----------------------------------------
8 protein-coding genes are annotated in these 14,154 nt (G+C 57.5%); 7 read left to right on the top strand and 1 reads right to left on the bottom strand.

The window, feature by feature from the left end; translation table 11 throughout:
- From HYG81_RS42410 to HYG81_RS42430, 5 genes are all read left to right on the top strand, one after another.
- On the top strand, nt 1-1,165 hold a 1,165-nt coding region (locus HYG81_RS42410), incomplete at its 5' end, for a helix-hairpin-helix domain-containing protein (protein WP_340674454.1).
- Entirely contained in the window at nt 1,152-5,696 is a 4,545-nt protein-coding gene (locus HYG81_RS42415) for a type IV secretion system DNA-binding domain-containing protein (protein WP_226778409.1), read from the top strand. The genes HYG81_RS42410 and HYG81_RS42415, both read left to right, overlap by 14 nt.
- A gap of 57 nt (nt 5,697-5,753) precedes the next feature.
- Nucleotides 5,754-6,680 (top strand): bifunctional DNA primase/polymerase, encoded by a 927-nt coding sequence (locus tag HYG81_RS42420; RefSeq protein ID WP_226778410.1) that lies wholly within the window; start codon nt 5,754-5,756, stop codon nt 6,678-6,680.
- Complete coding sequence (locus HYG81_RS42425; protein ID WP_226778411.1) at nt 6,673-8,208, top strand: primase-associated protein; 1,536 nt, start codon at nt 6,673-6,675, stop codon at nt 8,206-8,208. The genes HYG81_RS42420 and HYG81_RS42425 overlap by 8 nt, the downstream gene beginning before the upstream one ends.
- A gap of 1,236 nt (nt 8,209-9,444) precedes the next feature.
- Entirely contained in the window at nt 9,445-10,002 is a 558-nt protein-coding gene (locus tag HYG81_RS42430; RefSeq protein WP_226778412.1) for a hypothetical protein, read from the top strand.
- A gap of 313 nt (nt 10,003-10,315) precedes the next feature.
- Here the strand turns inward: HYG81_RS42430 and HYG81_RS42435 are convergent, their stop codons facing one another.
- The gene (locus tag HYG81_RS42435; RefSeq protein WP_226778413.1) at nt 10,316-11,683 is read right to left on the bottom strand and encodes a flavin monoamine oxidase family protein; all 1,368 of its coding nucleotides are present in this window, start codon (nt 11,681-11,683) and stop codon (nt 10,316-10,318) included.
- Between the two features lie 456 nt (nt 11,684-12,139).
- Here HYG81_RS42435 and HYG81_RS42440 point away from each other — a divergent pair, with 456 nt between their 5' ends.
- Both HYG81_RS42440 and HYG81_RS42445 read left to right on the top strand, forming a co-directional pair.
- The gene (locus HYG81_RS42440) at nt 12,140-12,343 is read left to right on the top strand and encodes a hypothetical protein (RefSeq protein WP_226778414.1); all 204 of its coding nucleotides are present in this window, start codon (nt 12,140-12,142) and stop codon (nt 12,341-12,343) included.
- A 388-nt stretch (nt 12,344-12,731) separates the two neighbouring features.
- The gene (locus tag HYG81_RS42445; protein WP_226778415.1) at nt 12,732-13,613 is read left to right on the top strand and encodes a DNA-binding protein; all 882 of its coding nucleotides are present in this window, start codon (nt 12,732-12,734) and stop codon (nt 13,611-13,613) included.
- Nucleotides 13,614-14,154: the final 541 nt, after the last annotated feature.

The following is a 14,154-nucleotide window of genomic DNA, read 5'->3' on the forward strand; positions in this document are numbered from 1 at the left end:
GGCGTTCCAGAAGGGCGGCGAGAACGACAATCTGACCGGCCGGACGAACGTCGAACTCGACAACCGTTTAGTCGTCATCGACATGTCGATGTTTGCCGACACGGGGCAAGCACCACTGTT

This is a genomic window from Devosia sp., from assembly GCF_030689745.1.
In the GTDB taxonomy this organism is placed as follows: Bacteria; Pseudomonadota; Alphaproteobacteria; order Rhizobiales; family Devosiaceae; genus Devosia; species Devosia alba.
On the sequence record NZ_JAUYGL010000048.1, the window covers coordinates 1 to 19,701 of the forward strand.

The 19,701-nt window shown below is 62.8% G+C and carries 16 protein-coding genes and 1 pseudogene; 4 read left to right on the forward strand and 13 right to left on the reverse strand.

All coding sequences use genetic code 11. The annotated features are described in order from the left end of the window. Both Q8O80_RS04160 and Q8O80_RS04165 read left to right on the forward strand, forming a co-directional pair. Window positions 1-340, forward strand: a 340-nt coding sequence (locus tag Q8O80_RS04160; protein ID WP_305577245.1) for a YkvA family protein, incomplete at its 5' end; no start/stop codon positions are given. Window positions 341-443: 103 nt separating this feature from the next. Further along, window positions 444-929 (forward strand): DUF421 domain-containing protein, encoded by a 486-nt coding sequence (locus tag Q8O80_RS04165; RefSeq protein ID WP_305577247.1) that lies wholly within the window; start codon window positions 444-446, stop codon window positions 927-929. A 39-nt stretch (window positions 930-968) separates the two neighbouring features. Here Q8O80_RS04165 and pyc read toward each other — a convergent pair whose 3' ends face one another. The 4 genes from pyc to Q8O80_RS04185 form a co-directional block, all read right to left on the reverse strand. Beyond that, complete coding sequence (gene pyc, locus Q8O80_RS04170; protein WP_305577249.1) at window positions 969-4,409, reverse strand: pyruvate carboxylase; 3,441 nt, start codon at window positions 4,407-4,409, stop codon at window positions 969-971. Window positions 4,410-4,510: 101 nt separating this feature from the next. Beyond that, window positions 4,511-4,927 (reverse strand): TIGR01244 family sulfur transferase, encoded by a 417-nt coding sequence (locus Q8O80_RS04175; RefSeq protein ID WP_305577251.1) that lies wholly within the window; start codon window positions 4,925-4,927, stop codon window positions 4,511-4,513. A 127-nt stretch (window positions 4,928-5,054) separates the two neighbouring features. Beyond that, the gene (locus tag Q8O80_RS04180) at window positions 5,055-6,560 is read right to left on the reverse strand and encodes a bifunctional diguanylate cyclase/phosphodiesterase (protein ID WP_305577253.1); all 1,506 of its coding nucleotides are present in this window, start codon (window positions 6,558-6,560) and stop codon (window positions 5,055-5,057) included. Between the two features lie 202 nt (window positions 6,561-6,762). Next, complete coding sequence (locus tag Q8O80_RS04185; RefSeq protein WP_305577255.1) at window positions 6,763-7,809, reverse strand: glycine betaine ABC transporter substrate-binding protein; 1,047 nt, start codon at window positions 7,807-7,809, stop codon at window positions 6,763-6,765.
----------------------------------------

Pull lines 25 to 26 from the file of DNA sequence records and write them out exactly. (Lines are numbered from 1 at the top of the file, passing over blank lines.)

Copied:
On the sequence record NZ_JAUYGL010000048.1, the window covers coordinates 1 to 19,701 of the forward strand.

The 19,701-nt window shown below is 62.8% G+C and carries 16 protein-coding genes and 1 pseudogene; 4 read left to right on the forward strand and 13 right to left on the reverse strand.